The ITSM trends prevalent in recent years will help an organization. However, the key change ITSM needs in 2023 is not only the laser focus on business value and outcomes, but also the mindset that things need to change sooner rather than later. But this wording makes it sound like an optional change. Things MUST change in 2023, and change in an optimal way.
ITSM in 2023 – the overarching need is for action (albeit value-based action)
Think about many of the ITSM trends currently being touted (including by me) – for example, artificial intelligence (AI) for ITSM, experience management, and enterprise service management. Project business cases might define the financial benefits and, ideally, the business value based on a better understanding of how IT affects business value.'The key change #ITSM needs in 2023 is not only the laser focus on business value and outcomes, but also the mindset that things need to change sooner rather than later.' – @StephenMann Click To Tweet
But this need for greater value understanding isn’t the point of this article (even though I thought it was when I started it). While I believe value will be critical to ITSM success in 2023, it’s also somewhat akin to a movie “MacGuffin” if we continue the “kick the ITSM-trend can down the road” approach (to borrow a political term for not addressing an issue). This is where we know things need to be done, but we think we can wait a while before tackling them, especially based on the examples I shared above.We need to make action a priority for 2023, says @StephenMann, to avoid a future where we’re still listing 'value' as an #ITSM trend in 2028 or even 2033. Click To Tweet
So, for me, what’s needed in 2023 is action. We need to be collectively better at turning all of this ITSM talk about, and interest in, value into prioritized actions that benefit the business. This isn’t the IT push of technology initiatives with business cases that save costs or increase revenues. The real change needed in 2023 is the motivation and impetus for IT organizations to change from talking about value (and its importance) to “walking the walk” by changing their operating and investment models to align with business value perspectives.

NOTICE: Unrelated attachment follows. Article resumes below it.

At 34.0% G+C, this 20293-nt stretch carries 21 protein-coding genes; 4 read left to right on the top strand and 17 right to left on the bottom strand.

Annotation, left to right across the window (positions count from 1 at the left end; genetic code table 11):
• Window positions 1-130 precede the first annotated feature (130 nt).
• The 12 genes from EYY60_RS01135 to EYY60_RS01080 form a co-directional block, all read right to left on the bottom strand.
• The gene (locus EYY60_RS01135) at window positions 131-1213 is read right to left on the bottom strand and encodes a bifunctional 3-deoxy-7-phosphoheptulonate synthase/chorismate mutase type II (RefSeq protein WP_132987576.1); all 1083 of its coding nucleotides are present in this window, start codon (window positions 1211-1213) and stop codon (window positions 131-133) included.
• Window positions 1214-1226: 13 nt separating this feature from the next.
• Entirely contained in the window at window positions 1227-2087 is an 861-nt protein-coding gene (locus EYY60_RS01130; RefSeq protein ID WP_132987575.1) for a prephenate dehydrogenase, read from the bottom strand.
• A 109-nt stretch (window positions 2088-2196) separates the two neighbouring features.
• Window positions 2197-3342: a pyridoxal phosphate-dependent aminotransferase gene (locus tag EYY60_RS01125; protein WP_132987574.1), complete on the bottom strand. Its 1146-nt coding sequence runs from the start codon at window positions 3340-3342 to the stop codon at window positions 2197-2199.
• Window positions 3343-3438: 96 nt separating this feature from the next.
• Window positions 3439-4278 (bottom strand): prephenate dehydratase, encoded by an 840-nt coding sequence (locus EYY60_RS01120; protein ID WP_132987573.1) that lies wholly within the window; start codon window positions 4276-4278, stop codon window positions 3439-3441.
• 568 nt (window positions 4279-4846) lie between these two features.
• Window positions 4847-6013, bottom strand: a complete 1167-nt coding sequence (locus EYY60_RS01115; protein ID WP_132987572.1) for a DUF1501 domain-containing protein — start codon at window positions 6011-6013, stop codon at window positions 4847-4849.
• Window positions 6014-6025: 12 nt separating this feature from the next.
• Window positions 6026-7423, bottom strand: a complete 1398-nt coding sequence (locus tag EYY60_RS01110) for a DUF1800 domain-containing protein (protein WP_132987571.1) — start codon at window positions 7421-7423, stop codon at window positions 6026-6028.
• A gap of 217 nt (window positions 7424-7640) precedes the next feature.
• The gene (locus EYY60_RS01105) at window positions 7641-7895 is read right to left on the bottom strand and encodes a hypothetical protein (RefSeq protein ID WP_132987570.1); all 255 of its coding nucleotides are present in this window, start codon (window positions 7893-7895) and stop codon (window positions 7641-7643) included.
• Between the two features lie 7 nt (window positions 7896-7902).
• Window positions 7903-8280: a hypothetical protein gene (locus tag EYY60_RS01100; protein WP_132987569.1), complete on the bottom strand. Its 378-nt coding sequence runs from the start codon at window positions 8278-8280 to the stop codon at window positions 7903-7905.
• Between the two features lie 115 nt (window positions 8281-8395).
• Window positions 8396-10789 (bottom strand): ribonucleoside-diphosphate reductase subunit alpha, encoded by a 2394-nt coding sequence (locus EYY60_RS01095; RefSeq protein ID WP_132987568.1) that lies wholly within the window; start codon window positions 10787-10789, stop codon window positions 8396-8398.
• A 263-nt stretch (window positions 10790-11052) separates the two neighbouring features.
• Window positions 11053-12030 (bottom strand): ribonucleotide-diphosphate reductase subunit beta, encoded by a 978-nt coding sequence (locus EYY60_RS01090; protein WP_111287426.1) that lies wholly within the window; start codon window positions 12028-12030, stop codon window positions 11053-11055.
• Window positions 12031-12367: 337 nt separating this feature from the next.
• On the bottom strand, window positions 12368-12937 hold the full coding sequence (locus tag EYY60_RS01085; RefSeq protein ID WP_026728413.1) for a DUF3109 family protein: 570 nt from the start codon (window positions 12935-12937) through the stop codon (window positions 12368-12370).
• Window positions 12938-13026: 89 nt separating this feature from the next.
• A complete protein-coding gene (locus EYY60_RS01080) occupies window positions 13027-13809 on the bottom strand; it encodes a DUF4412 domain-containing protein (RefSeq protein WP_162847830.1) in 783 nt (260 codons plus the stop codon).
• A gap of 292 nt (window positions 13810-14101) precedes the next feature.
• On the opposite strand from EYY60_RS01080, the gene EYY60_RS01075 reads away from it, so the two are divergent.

As this article’s title states, the real value of understanding value comes from action. Making action a priority for 2023 and avoiding a future where we’re still listing value as an ITSM trend in 2028 or even 2033. Although, I imagine that IT won’t be allowed to survive in its current form without a rapid change of focus onto “what matters most” to the business.
If you enjoyed this article, here are some more that might be helpful:
- What Do Companies Really Want From ITSM?
- Could You Explain ITSM To A Five-Year-Old?
- What Should an IT Department Measure?
- How to Reduce the Number of High-Priority Incident Tickets
- 3 Things ITSM Practitioners Need to Stop Doing
Principal Analyst and Content Director at the ITSM-focused industry analyst firm ITSM.tools. Also an independent IT and IT service management marketing content creator, and a frequent blogger, writer, and presenter on the challenges and opportunities for IT service management professionals.
Previously held positions in IT research and analysis (at IT industry analyst firms Ovum and Forrester and the UK Post Office), IT service management consultancy, enterprise IT service desk and IT service management, IT asset management, innovation and creativity facilitation, project management, finance consultancy, internal audit, and product marketing for a SaaS IT service management technology vendor.